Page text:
The move comes after several contentious days of fighting over the GOP leadership’s priorities.
Conservatives in the U.S. Senate are gearing up to challenge Republican leadership today, setting their sights on a plan to repeal Obamacare with 51 votes—a measure that will easily pass if the 54 GOP senators support it.
The move comes after several contentious days of fighting over the GOP leadership’s priorities. Senate Majority Leader Mitch McConnell, R-Ky., allowed a vote Sunday to reauthorize the Export-Import Bank despite his stated opposition. It passed, 67-26, but drew a sharp rebuke from conservatives.
“The American people elected a Republican majority believing that a Republican majority would be somehow different from a Democratic majority in the United States Senate,” Sen. Ted Cruz, R-Texas, said. “Unfortunately, the way the current Senate operates, there is one party, the Washington party.”
Cruz accused McConnell of lying in a fiery floor speech Friday, then Sunday linked him with Senate Minority Leader Harry Reid, D-Nev., for denying conservatives the opportunity to vote on amendments to defund Planned Parenthood and require Iran to recognize Israel’s right to exist.
“To the millions of Americans who rallied in November believing if only we got a Republican majority in the Senate, something would be different,” Cruz added, “this was a clarifying and a sad moment.”
Despite the setback Sunday, conservatives are vowing to press their case again Monday.
Sen. Mike Lee, R-Utah, announced he would push for a vote to repeal Obamacare with a 51-vote threshold.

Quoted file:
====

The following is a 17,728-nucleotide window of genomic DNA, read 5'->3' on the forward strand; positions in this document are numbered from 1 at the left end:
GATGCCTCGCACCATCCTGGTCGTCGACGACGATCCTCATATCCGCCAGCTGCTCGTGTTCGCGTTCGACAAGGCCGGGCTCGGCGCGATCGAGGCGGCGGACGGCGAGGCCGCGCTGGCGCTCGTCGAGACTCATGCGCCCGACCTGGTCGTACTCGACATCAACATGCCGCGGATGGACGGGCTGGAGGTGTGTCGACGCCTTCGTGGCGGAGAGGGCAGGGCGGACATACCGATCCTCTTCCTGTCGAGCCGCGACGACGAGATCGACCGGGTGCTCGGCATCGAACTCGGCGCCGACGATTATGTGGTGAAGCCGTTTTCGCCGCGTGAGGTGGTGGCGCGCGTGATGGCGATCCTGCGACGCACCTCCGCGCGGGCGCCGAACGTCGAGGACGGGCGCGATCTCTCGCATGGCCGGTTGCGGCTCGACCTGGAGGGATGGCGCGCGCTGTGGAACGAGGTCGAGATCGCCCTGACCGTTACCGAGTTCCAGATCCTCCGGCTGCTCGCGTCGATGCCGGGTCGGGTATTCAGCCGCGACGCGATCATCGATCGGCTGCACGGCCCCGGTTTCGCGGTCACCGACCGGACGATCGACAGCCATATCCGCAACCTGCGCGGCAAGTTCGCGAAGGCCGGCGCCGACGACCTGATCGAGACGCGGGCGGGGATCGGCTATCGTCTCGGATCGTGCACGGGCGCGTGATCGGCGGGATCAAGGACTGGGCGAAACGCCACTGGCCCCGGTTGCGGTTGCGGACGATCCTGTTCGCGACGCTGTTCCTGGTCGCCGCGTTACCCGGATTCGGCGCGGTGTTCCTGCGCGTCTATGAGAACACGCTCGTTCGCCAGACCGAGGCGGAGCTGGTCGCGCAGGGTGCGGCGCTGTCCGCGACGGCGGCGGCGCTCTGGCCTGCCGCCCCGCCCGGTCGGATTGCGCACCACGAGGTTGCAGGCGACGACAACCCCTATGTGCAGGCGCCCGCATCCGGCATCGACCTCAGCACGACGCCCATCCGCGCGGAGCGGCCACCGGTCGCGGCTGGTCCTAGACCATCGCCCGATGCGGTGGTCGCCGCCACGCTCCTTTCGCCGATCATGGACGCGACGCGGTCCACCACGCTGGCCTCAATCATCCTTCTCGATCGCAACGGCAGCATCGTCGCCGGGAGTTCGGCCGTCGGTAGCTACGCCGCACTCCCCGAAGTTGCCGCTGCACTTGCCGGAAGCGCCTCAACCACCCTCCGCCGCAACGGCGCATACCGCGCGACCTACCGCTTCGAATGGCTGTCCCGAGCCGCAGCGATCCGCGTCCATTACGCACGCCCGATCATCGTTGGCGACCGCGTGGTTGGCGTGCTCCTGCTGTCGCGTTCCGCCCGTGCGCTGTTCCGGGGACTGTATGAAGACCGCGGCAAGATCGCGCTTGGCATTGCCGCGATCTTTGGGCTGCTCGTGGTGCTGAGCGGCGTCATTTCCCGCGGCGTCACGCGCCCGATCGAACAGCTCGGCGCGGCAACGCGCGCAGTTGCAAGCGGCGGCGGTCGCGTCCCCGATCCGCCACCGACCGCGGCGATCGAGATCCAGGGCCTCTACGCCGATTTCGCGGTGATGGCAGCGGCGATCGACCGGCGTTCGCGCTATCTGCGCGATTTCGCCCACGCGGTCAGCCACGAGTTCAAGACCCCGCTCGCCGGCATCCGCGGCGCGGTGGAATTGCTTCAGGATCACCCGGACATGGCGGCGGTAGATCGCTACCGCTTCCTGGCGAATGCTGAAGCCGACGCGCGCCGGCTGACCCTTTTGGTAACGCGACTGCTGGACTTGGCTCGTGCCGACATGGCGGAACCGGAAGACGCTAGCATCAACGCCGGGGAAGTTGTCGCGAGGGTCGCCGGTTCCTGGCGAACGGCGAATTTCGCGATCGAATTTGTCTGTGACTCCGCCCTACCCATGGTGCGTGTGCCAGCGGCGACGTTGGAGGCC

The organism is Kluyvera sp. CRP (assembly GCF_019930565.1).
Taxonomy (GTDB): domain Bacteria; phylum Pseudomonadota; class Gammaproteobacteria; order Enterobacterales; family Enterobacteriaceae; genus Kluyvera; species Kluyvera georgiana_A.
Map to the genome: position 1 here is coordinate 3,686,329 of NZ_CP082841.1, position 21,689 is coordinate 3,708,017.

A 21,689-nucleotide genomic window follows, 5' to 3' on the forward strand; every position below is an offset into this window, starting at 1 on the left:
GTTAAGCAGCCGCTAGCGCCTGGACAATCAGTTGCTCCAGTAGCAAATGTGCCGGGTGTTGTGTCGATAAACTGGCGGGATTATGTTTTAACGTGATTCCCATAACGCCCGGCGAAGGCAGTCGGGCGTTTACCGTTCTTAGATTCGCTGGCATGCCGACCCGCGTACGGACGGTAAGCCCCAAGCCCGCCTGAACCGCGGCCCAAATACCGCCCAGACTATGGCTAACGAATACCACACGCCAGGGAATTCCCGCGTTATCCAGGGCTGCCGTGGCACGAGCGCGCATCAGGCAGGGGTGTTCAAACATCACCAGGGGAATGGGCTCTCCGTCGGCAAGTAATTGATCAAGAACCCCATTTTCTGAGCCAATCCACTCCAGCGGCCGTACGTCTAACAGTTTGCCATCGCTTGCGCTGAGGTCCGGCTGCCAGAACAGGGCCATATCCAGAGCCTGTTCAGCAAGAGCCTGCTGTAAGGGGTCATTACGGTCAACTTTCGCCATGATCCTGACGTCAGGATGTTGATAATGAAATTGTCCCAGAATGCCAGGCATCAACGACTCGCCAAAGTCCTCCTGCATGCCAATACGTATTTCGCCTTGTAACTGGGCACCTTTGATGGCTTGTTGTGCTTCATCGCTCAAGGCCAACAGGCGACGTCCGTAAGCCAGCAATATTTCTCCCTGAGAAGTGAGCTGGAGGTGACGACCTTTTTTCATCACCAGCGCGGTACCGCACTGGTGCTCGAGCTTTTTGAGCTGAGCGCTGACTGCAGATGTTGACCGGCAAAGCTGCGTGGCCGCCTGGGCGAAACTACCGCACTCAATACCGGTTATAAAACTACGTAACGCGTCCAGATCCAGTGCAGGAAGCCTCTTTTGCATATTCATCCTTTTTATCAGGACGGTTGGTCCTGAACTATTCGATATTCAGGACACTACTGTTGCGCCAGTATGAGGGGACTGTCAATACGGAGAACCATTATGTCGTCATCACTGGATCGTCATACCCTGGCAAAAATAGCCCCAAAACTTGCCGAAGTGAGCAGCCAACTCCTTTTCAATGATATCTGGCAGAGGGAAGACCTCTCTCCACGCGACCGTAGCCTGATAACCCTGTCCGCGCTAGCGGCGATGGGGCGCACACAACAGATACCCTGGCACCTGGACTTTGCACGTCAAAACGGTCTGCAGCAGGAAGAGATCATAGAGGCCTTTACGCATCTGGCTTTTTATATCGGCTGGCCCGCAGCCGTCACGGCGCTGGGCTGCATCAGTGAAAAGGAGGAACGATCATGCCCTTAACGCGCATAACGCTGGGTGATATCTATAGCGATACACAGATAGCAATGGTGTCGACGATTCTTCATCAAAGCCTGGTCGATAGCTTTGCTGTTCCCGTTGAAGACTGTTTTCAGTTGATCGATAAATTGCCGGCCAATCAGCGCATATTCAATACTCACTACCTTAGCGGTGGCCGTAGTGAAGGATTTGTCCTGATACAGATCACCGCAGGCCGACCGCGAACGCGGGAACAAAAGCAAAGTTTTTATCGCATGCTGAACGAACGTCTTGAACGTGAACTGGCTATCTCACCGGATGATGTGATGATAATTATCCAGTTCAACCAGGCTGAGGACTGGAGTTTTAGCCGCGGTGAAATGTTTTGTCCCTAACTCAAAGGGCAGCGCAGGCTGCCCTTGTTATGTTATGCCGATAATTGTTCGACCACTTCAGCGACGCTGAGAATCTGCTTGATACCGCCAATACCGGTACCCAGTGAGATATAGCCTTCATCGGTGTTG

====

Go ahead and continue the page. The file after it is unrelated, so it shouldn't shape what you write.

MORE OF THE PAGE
The Senate voted 49-43 Sunday to defeat an amendment to repeal Obamacare. Because it required 60 votes, Republicans were unable to overcome the hurdle. The 49 votes in favor of the plan were all Republicans; five GOP senators didn’t vote.
“Republicans will have the opportunity resurrect that Obamacare amendment later on in the process,” Lee said, “and put it back before the Senate in a manner that only requires a simple-majority vote.”
Lee plans to do exactly that today using Senate rules to force a vote that requires a simple majority. Lee believes that his amendment should be ruled “germane” and require 51 votes because, even though the Senate is debating a highway bill, the underlying legislation is H.R. 22, which would partially repeal Obamacare.
Republicans signaled Sunday they might not go along with the plan. That would stymie Lee, who needs 51 of his GOP colleagues to support the move.
Lee and Cruz couldn’t even get close to that Sunday on their Planned Parenthood and Iran amendments. Both were denied a roll call vote, a maneuver Senate experts said was highly unusual.
Cruz called it an “unprecedented” plot by McConnell and Reid.